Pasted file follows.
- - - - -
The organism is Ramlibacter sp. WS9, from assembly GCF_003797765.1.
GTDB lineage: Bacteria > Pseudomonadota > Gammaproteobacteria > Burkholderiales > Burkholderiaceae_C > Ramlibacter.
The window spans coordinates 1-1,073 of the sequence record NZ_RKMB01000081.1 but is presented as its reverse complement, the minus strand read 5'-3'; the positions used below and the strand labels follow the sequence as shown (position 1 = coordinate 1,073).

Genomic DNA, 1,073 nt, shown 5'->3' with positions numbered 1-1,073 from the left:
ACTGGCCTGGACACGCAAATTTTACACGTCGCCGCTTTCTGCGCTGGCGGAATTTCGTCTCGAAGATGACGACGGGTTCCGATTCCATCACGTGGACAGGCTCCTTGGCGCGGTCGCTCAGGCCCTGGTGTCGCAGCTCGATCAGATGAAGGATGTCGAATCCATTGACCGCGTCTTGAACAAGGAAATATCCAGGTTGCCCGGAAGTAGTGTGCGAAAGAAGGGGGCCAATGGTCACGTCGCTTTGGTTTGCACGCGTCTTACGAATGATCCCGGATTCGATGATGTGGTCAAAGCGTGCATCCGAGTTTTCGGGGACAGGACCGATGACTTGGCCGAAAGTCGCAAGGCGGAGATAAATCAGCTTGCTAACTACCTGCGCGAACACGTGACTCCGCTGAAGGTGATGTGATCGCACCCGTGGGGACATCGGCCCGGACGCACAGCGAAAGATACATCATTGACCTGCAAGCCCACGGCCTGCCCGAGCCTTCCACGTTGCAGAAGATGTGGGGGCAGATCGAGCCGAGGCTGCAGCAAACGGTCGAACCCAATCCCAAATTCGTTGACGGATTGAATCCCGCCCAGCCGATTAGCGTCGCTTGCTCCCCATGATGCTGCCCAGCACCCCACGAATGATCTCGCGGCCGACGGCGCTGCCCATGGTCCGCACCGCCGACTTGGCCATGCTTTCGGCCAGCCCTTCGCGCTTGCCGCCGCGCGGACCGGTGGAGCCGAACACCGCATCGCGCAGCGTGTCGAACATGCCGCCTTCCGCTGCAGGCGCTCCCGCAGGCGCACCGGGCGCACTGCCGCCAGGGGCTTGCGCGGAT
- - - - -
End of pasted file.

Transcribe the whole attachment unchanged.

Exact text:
The organism is Ramlibacter sp. WS9, from assembly GCF_003797765.1.
GTDB lineage: Bacteria > Pseudomonadota > Gammaproteobacteria > Burkholderiales > Burkholderiaceae_C > Ramlibacter.
The window spans coordinates 1-1,073 of the sequence record NZ_RKMB01000081.1 but is presented as its reverse complement, the minus strand read 5'-3'; the positions used below and the strand labels follow the sequence as shown (position 1 = coordinate 1,073).

Genomic DNA, 1,073 nt, shown 5'->3' with positions numbered 1-1,073 from the left:
ACTGGCCTGGACACGCAAATTTTACACGTCGCCGCTTTCTGCGCTGGCGGAATTTCGTCTCGAAGATGACGACGGGTTCCGATTCCATCACGTGGACAGGCTCCTTGGCGCGGTCGCTCAGGCCCTGGTGTCGCAGCTCGATCAGATGAAGGATGTCGAATCCATTGACCGCGTCTTGAACAAGGAAATATCCAGGTTGCCCGGAAGTAGTGTGCGAAAGAAGGGGGCCAATGGTCACGTCGCTTTGGTTTGCACGCGTCTTACGAATGATCCCGGATTCGATGATGTGGTCAAAGCGTGCATCCGAGTTTTCGGGGACAGGACCGATGACTTGGCCGAAAGTCGCAAGGCGGAGATAAATCAGCTTGCTAACTACCTGCGCGAACACGTGACTCCGCTGAAGGTGATGTGATCGCACCCGTGGGGACATCGGCCCGGACGCACAGCGAAAGATACATCATTGACCTGCAAGCCCACGGCCTGCCCGAGCCTTCCACGTTGCAGAAGATGTGGGGGCAGATCGAGCCGAGGCTGCAGCAAACGGTCGAACCCAATCCCAAATTCGTTGACGGATTGAATCCCGCCCAGCCGATTAGCGTCGCTTGCTCCCCATGATGCTGCCCAGCACCCCACGAATGATCTCGCGGCCGACGGCGCTGCCCATGGTCCGCACCGCCGACTTGGCCATGCTTTCGGCCAGCCCTTCGCGCTTGCCGCCGCGCGGACCGGTGGAGCCGAACACCGCATCGCGCAGCGTGTCGAACATGCCGCCTTCCGCTGCAGGCGCTCCCGCAGGCGCACCGGGCGCACTGCCGCCAGGGGCTTGCGCGGAT